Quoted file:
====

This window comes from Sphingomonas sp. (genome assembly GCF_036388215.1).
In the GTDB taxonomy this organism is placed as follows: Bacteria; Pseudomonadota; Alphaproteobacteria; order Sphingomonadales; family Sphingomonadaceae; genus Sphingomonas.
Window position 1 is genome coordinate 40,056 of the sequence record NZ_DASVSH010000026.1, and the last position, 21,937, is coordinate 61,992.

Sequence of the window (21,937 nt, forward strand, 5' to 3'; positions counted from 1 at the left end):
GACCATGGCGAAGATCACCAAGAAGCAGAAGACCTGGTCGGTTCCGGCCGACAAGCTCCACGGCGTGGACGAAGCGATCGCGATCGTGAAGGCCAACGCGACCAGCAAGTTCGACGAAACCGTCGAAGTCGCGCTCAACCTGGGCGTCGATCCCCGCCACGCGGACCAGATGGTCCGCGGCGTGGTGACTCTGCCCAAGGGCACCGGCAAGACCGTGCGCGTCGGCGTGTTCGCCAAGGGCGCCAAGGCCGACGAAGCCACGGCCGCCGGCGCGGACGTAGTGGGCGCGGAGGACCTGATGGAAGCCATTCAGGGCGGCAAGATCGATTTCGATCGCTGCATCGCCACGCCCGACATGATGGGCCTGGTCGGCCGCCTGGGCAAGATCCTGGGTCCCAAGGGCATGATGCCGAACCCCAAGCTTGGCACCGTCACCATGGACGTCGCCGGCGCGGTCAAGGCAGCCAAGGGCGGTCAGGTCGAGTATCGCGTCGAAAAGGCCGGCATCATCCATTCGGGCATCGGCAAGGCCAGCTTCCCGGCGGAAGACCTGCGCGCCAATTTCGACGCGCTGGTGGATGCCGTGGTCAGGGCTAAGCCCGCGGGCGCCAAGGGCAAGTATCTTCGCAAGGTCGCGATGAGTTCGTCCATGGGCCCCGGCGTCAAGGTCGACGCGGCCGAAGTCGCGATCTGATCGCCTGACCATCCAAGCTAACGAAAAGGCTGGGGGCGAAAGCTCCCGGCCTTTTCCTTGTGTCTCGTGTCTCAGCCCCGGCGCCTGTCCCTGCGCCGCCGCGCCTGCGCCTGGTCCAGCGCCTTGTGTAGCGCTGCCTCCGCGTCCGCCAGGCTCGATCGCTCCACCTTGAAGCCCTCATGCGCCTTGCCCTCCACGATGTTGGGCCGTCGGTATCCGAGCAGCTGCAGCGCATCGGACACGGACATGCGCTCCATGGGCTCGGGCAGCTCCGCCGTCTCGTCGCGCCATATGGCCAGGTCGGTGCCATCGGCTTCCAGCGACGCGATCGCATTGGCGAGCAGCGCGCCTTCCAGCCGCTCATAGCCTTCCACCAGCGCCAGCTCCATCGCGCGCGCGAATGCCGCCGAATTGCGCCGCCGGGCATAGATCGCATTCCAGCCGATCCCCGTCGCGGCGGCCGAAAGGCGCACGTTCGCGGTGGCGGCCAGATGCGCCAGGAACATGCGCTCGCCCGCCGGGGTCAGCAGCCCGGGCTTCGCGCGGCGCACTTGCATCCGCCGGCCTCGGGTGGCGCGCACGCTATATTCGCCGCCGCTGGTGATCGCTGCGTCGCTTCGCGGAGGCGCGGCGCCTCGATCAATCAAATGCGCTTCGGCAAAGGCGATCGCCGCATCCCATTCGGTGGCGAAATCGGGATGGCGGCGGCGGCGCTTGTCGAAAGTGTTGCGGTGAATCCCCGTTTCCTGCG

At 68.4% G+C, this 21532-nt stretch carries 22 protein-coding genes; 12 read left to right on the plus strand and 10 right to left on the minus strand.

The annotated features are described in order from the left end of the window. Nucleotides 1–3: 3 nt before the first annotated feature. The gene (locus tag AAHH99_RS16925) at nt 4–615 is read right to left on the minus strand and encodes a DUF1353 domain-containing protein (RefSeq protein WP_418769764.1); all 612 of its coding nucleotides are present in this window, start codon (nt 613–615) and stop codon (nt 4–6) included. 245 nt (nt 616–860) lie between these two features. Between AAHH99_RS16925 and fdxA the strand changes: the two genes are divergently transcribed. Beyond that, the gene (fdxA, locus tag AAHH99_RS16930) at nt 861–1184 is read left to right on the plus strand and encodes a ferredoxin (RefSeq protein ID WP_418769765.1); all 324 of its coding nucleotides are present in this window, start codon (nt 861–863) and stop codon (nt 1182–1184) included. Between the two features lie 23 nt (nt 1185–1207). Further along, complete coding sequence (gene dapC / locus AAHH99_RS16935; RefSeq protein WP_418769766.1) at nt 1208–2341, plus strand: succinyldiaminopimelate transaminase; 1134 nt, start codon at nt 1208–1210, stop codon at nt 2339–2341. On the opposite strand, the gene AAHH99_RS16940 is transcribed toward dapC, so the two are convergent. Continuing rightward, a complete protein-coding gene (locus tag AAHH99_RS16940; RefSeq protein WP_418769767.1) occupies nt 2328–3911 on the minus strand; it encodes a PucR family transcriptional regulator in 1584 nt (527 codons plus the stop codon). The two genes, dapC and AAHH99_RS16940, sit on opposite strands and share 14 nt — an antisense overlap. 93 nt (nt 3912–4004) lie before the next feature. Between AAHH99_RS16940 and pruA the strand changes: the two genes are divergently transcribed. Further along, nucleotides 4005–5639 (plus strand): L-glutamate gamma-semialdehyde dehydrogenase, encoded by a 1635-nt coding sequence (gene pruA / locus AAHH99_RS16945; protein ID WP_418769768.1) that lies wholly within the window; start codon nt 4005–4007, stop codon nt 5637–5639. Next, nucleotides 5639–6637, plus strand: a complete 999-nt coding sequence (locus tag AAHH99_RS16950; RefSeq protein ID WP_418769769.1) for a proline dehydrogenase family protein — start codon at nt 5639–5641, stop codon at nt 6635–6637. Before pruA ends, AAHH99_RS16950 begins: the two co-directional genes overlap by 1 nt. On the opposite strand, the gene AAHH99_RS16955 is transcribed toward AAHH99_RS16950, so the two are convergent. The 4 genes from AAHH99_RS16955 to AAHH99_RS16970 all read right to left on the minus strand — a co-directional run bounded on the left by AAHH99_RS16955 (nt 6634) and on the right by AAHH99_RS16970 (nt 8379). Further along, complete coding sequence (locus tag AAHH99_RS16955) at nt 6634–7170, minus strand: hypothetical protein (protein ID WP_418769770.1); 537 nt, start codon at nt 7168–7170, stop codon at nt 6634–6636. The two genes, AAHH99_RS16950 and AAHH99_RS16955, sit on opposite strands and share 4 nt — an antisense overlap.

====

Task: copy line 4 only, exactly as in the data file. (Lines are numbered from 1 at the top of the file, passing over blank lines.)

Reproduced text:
Sequence of the window (21,937 nt, forward strand, 5' to 3'; positions counted from 1 at the left end):